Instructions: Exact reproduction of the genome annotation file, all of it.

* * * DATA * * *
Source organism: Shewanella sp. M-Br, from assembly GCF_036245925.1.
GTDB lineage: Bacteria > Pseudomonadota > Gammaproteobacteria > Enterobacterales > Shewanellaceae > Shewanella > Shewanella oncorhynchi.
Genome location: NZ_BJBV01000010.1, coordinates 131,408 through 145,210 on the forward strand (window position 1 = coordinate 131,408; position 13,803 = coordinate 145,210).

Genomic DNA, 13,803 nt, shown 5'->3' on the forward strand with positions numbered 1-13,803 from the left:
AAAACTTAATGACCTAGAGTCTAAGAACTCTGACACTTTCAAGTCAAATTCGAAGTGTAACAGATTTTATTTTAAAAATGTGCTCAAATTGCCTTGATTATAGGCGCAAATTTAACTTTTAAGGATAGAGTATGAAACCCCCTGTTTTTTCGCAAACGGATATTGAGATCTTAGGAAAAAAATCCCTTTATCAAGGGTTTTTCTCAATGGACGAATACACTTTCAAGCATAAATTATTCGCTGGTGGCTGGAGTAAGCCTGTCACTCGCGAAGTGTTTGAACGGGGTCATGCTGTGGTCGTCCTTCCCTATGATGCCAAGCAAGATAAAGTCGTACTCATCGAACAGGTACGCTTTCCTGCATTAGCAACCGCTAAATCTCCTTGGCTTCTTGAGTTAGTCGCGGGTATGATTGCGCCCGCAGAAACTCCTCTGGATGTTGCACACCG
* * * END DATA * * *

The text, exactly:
Source organism: Shewanella sp. M-Br, from assembly GCF_036245925.1.
GTDB lineage: Bacteria > Pseudomonadota > Gammaproteobacteria > Enterobacterales > Shewanellaceae > Shewanella > Shewanella oncorhynchi.
Genome location: NZ_BJBV01000010.1, coordinates 131,408 through 145,210 on the forward strand (window position 1 = coordinate 131,408; position 13,803 = coordinate 145,210).

Genomic DNA, 13,803 nt, shown 5'->3' on the forward strand with positions numbered 1-13,803 from the left:
AAAACTTAATGACCTAGAGTCTAAGAACTCTGACACTTTCAAGTCAAATTCGAAGTGTAACAGATTTTATTTTAAAAATGTGCTCAAATTGCCTTGATTATAGGCGCAAATTTAACTTTTAAGGATAGAGTATGAAACCCCCTGTTTTTTCGCAAACGGATATTGAGATCTTAGGAAAAAAATCCCTTTATCAAGGGTTTTTCTCAATGGACGAATACACTTTCAAGCATAAATTATTCGCTGGTGGCTGGAGTAAGCCTGTCACTCGCGAAGTGTTTGAACGGGGTCATGCTGTGGTCGTCCTTCCCTATGATGCCAAGCAAGATAAAGTCGTACTCATCGAACAGGTACGCTTTCCTGCATTAGCAACCGCTAAATCTCCTTGGCTTCTTGAGTTAGTCGCGGGTATGATTGCGCCCGCAGAAACTCCTCTGGATGTTGCACACCG